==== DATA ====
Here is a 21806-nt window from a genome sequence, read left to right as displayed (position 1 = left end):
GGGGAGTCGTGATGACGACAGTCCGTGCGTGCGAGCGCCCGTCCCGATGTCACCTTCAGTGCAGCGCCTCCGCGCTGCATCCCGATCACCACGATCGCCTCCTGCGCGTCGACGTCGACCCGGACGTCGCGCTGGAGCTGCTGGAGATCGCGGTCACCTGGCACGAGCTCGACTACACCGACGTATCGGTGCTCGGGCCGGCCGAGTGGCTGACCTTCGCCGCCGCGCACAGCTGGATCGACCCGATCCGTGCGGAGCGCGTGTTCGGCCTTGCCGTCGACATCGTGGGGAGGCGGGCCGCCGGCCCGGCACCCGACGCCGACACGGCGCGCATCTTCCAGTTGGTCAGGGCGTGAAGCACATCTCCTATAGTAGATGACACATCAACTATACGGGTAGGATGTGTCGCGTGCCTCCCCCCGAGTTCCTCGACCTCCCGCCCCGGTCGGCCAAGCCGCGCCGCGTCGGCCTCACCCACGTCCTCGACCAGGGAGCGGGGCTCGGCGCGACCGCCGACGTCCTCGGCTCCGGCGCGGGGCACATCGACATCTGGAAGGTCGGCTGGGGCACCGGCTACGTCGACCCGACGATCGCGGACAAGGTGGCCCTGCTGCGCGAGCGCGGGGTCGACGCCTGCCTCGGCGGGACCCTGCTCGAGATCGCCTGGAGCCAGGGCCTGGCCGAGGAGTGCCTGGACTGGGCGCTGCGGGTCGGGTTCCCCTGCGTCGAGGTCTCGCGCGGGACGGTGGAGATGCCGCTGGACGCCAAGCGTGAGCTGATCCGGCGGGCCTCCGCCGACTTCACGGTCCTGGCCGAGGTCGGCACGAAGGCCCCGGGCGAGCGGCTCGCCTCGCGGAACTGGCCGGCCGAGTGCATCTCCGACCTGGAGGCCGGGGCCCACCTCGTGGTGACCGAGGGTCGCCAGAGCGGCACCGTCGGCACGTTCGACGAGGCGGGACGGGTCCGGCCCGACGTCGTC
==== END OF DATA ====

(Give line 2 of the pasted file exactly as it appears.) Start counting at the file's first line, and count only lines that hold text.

GGGGAGTCGTGATGACGACAGTCCGTGCGTGCGAGCGCCCGTCCCGATGTCACCTTCAGTGCAGCGCCTCCGCGCTGCATCCCGATCACCACGATCGCCTCCTGCGCGTCGACGTCGACCCGGACGTCGCGCTGGAGCTGCTGGAGATCGCGGTCACCTGGCACGAGCTCGACTACACCGACGTATCGGTGCTCGGGCCGGCCGAGTGGCTGACCTTCGCCGCCGCGCACAGCTGGATCGACCCGATCCGTGCGGAGCGCGTGTTCGGCCTTGCCGTCGACATCGTGGGGAGGCGGGCCGCCGGCCCGGCACCCGACGCCGACACGGCGCGCATCTTCCAGTTGGTCAGGGCGTGAAGCACATCTCCTATAGTAGATGACACATCAACTATACGGGTAGGATGTGTCGCGTGCCTCCCCCCGAGTTCCTCGACCTCCCGCCCCGGTCGGCCAAGCCGCGCCGCGTCGGCCTCACCCACGTCCTCGACCAGGGAGCGGGGCTCGGCGCGACCGCCGACGTCCTCGGCTCCGGCGCGGGGCACATCGACATCTGGAAGGTCGGCTGGGGCACCGGCTACGTCGACCCGACGATCGCGGACAAGGTGGCCCTGCTGCGCGAGCGCGGGGTCGACGCCTGCCTCGGCGGGACCCTGCTCGAGATCGCCTGGAGCCAGGGCCTGGCCGAGGAGTGCCTGGACTGGGCGCTGCGGGTCGGGTTCCCCTGCGTCGAGGTCTCGCGCGGGACGGTGGAGATGCCGCTGGACGCCAAGCGTGAGCTGATCCGGCGGGCCTCCGCCGACTTCACGGTCCTGGCCGAGGTCGGCACGAAGGCCCCGGGCGAGCGGCTCGCCTCGCGGAACTGGCCGGCCGAGTGCATCTCCGACCTGGAGGCCGGGGCCCACCTCGTGGTGACCGAGGGTCGCCAGAGCGGCACCGTCGGCACGTTCGACGAGGCGGGACGGGTCCGGCCCGACGTCGTC